UDC had been experimenting with flexible metal substrates, as opposed to rigid glass, for years. After developing the 6 inch glass-based lighting panels, we set our sights on creating a 6 inch flexible metal-foil lighting panel.
An exploration in extreme minimalism, create a lamp for the thinnest, lightest lighting panel yet fabricated. Since the panel was not expected to produce a useful amount of light, this would be more of a sculptural object than a functional lamp.
At every step of development was the question, what could be done away with? I found that by introducing a slight curve to the panel it could be made self-supporting, only requiring a thin wire at one end to hold it in tension. I then experimented with various thicknesses of spring steel, finding one that would hold the panel upright without collapsing. This would also become one of the electrodes to power the panel. For the other electrode I chose a thin red wire, an ode to Ingo Maurer's Lucellino lamps.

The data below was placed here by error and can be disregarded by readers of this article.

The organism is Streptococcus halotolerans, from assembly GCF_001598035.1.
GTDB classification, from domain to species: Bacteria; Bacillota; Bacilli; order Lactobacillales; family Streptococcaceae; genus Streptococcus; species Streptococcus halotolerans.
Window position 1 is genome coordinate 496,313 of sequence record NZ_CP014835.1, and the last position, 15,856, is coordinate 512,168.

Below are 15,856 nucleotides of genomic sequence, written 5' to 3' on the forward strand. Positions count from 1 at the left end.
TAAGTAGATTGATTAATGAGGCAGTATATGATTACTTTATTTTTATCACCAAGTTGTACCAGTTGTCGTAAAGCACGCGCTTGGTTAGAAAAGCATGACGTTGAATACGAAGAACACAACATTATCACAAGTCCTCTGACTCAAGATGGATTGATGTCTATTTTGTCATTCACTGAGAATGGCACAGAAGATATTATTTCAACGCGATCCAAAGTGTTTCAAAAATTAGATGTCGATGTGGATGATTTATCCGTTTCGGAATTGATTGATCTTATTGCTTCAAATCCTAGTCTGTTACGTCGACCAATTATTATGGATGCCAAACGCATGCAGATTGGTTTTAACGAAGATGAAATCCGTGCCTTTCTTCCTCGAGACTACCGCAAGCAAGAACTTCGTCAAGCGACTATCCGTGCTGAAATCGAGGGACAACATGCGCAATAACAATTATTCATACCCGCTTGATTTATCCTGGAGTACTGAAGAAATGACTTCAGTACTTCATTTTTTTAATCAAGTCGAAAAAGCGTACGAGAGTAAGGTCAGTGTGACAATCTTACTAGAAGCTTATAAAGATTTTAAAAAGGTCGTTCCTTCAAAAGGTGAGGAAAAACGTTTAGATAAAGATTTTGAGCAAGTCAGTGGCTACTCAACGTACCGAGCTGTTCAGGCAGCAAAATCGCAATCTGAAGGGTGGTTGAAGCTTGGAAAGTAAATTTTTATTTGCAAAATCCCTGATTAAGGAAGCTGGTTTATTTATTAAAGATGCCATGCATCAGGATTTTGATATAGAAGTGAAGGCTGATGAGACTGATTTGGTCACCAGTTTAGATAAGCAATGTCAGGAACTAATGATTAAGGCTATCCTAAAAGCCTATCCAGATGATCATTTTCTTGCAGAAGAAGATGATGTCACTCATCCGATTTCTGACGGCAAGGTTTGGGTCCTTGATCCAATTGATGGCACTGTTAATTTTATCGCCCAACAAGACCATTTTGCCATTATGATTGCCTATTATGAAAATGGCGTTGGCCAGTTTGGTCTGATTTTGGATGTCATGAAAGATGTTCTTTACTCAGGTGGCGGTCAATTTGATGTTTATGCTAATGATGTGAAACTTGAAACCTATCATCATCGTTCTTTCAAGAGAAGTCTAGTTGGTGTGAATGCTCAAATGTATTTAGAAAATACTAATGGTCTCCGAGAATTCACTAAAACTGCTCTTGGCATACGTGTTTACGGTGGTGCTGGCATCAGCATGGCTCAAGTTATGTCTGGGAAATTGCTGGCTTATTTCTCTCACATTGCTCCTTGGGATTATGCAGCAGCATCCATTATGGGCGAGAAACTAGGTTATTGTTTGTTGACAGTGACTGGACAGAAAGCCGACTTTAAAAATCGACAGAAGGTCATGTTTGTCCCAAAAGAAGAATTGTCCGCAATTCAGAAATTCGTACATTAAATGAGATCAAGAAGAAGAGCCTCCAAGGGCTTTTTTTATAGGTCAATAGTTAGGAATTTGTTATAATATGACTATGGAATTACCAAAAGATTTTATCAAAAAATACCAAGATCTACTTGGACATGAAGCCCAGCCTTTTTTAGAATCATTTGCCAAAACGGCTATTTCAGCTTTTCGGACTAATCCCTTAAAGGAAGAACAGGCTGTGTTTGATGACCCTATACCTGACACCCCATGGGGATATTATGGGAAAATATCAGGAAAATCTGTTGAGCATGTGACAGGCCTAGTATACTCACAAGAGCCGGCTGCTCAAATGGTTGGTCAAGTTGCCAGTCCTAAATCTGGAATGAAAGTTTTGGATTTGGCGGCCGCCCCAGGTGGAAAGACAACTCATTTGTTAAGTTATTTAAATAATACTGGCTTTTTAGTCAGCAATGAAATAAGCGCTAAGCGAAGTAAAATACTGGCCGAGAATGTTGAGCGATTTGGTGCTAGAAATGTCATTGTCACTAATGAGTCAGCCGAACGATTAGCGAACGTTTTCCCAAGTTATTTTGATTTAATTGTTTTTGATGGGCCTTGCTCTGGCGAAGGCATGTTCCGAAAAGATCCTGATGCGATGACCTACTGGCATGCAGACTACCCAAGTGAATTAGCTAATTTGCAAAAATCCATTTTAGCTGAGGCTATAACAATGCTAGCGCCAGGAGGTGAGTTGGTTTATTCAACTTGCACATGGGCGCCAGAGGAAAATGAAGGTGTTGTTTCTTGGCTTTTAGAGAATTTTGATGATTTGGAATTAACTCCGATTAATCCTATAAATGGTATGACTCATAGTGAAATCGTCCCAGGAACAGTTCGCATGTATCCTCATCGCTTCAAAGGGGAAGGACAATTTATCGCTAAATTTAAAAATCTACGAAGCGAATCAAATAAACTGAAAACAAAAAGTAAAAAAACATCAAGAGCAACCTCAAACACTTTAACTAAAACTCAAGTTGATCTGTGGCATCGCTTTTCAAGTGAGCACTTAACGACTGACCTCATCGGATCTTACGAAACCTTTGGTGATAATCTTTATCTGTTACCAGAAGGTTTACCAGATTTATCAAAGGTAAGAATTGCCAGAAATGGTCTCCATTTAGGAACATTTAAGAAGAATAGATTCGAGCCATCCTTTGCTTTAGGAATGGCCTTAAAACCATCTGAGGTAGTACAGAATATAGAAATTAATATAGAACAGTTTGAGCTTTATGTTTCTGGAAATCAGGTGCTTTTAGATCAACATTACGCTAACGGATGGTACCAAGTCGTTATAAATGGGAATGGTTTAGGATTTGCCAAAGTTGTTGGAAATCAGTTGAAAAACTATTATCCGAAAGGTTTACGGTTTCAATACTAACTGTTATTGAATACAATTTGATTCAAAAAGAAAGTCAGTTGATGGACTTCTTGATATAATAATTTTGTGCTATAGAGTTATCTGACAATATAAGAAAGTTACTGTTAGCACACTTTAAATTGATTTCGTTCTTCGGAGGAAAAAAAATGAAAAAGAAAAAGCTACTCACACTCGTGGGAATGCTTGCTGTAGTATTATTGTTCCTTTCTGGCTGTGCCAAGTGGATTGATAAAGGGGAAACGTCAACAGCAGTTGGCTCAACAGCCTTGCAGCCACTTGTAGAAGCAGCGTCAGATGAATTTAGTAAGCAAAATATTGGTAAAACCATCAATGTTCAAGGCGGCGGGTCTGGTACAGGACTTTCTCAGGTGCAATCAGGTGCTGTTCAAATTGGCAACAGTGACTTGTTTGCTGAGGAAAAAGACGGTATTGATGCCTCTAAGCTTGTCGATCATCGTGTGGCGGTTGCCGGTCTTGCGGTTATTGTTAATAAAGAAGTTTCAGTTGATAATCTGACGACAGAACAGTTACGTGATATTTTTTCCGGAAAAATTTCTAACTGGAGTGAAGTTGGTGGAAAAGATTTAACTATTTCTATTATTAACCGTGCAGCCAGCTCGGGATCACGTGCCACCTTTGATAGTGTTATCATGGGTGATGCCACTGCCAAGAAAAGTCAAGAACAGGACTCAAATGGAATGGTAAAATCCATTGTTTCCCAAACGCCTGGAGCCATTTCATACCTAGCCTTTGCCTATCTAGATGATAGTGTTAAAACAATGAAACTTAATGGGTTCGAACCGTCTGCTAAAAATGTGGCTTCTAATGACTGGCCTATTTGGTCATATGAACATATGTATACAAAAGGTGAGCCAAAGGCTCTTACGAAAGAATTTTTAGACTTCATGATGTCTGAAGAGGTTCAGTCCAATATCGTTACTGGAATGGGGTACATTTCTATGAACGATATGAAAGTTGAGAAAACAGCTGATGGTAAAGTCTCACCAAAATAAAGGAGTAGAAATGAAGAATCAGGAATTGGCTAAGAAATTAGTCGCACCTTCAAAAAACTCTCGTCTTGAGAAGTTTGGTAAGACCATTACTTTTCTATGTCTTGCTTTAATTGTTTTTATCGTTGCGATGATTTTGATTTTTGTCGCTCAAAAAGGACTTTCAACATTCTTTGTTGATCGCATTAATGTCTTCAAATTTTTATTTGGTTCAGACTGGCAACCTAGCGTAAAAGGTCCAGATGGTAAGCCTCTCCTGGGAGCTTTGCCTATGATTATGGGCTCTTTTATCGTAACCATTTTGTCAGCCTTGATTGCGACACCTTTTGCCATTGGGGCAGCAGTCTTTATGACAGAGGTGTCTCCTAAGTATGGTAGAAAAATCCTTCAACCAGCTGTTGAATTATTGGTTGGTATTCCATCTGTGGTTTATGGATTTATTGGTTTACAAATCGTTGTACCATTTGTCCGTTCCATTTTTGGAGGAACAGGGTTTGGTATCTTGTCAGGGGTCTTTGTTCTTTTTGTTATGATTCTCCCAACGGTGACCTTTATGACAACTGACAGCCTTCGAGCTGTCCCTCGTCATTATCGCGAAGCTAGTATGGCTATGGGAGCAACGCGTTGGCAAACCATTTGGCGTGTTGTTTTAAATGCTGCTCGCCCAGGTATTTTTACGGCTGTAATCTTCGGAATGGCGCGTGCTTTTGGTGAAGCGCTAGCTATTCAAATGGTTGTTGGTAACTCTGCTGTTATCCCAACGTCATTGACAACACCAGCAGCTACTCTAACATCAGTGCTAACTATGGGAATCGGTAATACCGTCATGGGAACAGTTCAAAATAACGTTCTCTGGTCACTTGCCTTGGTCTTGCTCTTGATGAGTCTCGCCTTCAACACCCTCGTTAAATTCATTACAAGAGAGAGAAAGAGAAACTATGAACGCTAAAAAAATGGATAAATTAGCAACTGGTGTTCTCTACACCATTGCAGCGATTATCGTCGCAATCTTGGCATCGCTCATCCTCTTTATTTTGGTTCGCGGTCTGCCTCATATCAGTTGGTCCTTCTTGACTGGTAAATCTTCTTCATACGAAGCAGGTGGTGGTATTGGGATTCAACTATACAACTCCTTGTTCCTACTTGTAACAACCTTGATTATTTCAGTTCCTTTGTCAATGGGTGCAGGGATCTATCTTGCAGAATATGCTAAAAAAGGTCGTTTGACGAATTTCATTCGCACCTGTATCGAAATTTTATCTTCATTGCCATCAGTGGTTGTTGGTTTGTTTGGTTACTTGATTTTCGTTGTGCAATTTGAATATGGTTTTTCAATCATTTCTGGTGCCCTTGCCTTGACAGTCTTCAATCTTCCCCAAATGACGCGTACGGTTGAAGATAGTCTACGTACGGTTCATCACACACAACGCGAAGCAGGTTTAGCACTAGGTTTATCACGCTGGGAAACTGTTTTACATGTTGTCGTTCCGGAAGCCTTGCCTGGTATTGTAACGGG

There was a lot of buzz regarding wireless power in the tech industry at this time, so I decided to see if I could create this lamp without a power cord. The energy requirements were low enough that it seemed possible. I worked with a technician on our team to create a simple decoupled transformer that would power the panel as long as the receiving antenna was directly above the transmitter.
This lamp was being developed around the same time as the Dome Lamp, and in keeping with the minimalist brief, I exposed the electronics by casting them in the clear acrylic we used for the Dome Lamp's dome. In prototyping we even used the same mold. This completed the lamp by giving it a weighted base, and the dome provided a nice surface to grip and slide the lamp around.
Since the lamp only received power when placed directly above the transmitter, I also did away with a power switch. The lamp would only illuminate when placed in the proper location, then slowly fade and turn off the further it was moved away. I created a more refined mold for the base, mimicking the shape of a water droplet on a hydrophobic surface.
Curved Panel Test
Prototype Using Dome Lamp Mold